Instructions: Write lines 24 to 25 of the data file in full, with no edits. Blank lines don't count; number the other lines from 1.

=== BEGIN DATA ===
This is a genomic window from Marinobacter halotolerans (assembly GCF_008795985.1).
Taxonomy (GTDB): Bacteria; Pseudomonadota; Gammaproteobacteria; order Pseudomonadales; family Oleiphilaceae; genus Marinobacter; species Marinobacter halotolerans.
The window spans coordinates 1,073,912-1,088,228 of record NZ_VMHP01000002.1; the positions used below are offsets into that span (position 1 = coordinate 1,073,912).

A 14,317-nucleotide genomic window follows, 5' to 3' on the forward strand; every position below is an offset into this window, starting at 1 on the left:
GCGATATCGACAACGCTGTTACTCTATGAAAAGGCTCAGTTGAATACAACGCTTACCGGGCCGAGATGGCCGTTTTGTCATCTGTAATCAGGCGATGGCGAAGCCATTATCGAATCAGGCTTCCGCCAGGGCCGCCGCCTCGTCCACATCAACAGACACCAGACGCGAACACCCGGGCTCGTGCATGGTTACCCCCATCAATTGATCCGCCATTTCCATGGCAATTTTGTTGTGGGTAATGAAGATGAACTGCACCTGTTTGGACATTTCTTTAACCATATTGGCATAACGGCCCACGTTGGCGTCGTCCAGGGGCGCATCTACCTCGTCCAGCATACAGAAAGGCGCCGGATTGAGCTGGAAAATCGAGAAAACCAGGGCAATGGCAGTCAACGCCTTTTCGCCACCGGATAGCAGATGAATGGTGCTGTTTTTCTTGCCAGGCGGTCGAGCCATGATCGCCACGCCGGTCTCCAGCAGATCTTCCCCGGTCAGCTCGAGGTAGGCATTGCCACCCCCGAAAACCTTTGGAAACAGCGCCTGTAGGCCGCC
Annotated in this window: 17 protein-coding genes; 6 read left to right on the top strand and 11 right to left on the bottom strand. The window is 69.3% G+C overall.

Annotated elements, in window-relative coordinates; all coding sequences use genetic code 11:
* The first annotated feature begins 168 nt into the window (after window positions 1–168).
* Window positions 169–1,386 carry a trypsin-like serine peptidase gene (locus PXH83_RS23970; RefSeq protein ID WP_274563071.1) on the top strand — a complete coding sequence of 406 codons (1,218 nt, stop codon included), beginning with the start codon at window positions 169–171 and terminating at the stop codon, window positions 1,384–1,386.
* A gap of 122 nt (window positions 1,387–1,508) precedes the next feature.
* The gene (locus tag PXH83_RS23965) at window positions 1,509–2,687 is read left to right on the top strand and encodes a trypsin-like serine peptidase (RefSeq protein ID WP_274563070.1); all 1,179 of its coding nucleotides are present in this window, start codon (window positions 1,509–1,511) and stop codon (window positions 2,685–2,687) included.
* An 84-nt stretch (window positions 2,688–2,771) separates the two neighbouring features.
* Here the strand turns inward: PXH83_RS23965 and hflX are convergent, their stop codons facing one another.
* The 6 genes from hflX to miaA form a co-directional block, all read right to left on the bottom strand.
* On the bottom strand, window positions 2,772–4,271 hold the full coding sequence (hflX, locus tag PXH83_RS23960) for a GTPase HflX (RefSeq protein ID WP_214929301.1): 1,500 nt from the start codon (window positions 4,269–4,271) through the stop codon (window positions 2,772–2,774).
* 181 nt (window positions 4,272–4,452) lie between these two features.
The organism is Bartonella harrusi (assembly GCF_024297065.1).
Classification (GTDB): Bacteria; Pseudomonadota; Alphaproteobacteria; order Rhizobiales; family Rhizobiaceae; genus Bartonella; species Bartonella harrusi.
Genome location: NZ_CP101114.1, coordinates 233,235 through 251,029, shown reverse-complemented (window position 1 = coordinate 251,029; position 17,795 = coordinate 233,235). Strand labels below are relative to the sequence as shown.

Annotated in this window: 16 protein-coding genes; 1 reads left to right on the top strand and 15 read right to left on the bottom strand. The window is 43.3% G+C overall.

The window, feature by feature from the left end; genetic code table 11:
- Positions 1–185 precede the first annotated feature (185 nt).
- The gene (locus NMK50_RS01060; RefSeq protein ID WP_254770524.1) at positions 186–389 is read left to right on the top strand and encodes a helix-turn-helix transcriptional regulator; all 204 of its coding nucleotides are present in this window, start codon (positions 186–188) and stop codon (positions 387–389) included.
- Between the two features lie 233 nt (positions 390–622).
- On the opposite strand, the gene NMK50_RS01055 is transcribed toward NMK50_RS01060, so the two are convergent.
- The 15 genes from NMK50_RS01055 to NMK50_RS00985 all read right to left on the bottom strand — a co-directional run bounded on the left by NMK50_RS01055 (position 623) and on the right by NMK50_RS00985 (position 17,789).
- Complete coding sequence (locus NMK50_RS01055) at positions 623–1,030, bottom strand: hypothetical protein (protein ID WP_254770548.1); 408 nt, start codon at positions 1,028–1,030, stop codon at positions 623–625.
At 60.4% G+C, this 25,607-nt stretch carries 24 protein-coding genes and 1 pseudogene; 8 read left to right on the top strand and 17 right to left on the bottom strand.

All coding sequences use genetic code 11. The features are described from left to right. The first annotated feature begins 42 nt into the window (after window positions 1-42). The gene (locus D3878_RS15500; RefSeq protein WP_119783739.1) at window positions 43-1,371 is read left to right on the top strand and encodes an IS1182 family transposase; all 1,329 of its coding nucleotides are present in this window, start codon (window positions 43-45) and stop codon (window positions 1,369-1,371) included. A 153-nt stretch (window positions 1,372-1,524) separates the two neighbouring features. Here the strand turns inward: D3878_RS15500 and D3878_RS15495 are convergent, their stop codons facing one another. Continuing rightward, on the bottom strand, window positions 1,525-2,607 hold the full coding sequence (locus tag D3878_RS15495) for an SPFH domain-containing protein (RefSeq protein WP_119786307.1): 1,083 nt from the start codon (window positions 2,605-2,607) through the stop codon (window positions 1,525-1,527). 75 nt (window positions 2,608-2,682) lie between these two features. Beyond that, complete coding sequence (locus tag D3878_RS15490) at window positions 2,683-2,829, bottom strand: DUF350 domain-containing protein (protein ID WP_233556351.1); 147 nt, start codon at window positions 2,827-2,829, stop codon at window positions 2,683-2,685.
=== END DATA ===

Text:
- Between the two features lie 233 nt (positions 390–622).
- On the opposite strand, the gene NMK50_RS01055 is transcribed toward NMK50_RS01060, so the two are convergent.